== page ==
The Afghan military has launched multiple attacks against Al Qaeda’s network in the southern province of Helmand over the past week. Al Qaeda in the Indian Subcontinent, Al Qaeda’s regional branch that operates in South Asia, is known to operate in Helmand, where it also runs training camps.
The reporting on the raids against Al Qaeda targets by Afghanistan’s Ministry of Defense (MoD) is in direct contradiction with claims made by Zalmay Khalilzad, the U.S. Special Representative for Afghanistan Reconciliation. In his May 18 testimony to Congress, Khalilzad claimed that the Taliban has “made substantial progress in delivering on those [counterterrorism] commitments” which state that “the Taliban will not host, will not allow training, will not allow fundraising, will not allow recruitment of terrorists, including al Qaeda, that would threaten the security of the United States and our allies.” [See FDD’s Long War Journal report, Taliban maintains close ties with al Qaeda, DIA reports.]
The targets of the Afghan military operations include a “training center,” safe houses, the Taliban’s military liaison to Al Qaeda, and Al Qaeda soldiers, according to the MoD.
The Afghan Air Force struck an Al Qaeda “training center” in the district of Garmsir on May 20. According to a MoD press release, an “Al Qaeda “commander” known as including “Ali Punjabi” and “seven members of the Al Qaeda in the Indian Subcontinent network” were killed in the strike. His nom de guerre indicates that Ali Punjabi is from Pakistan.
The Afghan launched a separate airstrike in Lashkar Gah, the provincial capital, on May 23 and killed Maulvi Atiqullah, who was described as being “in charge of coordinating terrorist activities with Al Qaeda and the Taliban’s deputy commander for the province.” Atiqullah was also a member of the Taliban’s Red Unit, the Taliban’s version of special forces and shock troops, according to the MoD press release. The Red Units are typically at the tip of the spear in the fighting to take districts and key areas, and are known to cooperate with Al Qaeda. On the previous day, Afghan forces killed two other Red Unit commanders, identified as “Furqani and Bashir.”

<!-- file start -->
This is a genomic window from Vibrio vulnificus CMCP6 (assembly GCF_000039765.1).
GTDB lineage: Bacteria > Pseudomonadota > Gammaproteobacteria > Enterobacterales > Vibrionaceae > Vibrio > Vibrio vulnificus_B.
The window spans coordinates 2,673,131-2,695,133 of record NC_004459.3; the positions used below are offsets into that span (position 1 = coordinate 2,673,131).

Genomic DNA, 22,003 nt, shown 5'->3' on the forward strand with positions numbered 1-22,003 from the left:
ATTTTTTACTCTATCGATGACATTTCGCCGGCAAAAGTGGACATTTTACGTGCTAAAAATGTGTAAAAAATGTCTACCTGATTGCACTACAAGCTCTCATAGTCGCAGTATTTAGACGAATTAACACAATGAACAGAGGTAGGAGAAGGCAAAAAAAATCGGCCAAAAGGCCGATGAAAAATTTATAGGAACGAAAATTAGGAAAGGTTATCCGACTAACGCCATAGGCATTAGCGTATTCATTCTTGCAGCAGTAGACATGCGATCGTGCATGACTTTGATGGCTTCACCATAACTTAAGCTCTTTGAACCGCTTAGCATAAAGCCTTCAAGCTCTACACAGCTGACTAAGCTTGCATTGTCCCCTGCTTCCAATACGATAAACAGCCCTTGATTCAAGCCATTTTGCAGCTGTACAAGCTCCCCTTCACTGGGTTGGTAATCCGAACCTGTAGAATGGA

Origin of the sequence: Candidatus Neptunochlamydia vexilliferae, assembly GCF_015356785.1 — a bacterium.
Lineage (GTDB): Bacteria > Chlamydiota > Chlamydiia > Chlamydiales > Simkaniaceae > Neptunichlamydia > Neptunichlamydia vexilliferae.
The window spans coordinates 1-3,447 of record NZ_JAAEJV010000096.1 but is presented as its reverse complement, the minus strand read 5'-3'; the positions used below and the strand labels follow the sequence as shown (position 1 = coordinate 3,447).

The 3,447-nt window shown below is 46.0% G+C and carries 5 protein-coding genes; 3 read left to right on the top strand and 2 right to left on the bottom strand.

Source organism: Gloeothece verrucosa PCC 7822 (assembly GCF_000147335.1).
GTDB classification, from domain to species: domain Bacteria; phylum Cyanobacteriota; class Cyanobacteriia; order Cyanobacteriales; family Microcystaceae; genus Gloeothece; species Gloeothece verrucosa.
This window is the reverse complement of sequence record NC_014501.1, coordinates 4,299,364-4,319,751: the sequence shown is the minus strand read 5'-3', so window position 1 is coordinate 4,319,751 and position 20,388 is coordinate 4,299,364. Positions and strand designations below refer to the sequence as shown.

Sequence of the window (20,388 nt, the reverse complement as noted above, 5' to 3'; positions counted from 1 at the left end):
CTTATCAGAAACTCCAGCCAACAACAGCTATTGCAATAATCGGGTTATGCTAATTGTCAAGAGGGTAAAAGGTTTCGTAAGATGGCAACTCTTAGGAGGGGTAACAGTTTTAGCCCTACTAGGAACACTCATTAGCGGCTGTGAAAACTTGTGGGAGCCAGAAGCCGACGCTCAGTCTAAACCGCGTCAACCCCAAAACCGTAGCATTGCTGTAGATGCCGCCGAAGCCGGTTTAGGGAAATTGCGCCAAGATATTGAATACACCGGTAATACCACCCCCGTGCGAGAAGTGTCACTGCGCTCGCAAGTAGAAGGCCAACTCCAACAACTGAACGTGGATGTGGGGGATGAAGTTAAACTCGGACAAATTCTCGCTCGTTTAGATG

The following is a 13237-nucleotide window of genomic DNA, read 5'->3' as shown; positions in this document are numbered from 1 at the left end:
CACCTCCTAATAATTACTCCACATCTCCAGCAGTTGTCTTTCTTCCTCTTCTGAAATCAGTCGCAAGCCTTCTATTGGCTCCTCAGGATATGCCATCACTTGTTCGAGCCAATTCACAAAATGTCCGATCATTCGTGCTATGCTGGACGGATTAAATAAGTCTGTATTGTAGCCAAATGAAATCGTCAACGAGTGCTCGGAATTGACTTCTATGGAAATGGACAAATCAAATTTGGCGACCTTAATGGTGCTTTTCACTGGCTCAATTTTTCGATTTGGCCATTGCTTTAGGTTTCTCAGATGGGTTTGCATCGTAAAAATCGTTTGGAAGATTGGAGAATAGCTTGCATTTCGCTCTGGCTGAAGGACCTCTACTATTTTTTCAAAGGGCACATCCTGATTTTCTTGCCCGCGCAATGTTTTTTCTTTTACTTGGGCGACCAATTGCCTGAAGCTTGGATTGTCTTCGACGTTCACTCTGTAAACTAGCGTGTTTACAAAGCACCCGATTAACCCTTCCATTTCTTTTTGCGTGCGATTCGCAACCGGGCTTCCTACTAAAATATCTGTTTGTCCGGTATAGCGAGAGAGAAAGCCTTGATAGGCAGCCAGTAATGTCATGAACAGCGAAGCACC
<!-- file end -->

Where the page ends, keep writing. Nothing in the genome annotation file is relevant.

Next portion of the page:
On May 24, the Afghan military wounded “Haji Ulfat, a key Al Qaeda in the Indian Subcontinent commander” and killed four fighters in a strike “in the Popalzo area of Khanshin district.” Several “hideouts of the Al Qaeda terrorist network” were also targeted, the MoD reported. The AQIS fighters who were killed were described as “professional mine planters” who “were responsible for training terrorists in the use of night vision.”
Earlier in May, Afghan forces conducted two other raids in Helmand, both in Nahr-e-Saraj district. One strike killed five AQIS fighters, and the other killed three more. The AQIS fighters killed in the second raid “were residents of Punjab [Pakistan] and mine-laying experts who had come to the province to teach mine-laying,” according to the MoD.
The MoD’s reporting on AQIS operations in Helmand is consistent with outside sources. Al Qaeda is currently operating a training camp Baramcha in Disho district in Helmand province (FDD’s Long War Journal reported the existence of these camps in 2015.] The U.S. military killed Asim Umar, the head of Al Qaeda in the Indian Subcontinent, in the Taliban stronghold of Musa Qala in Helmand province on Sept. 23, 2019. Several Al Qaeda and Taliban leaders were killed alongside Umar, including the courier to Al Qaeda’s emir, Ayman al Zawahiri.
Al Qaeda is not merely confined to Helmand. Two other senior Al Qaeda leaders have been killed outside of Helmand over the past years. The U.S. military killed Husam Abd-al-Ra’uf, a veteran Al Qaeda leader who served as the group’s media chief, in a raid in Ghazni provicne in October 2020. One month later, Afghanistan’s National Directorate of Security killed Mohammad Hanif, another veteran jihadist who once served as the deputy emir of Al Qaeda in the Indian Subcontinent, during a raid in Farah province.
In May 2019, General Austin Miller, the commander of Resolute Support Mission and US Forces – Afghanistan, noted that Al Qaeda is operating “across the country” and not confined to one region. In March of the same year, the United Nations Security Council identified Al Qaeda to be operating in 13 of Afghanistan’s 34 provinces. A study by FDD’s Long War Journal that mapped the data relating to U.S military raids against Al Qaeda’s network in Afghanistan from 2007 to 2013 showed that Al Qaeda and its allies were operating in 25 of 34 of Afghanistan’s provinces.
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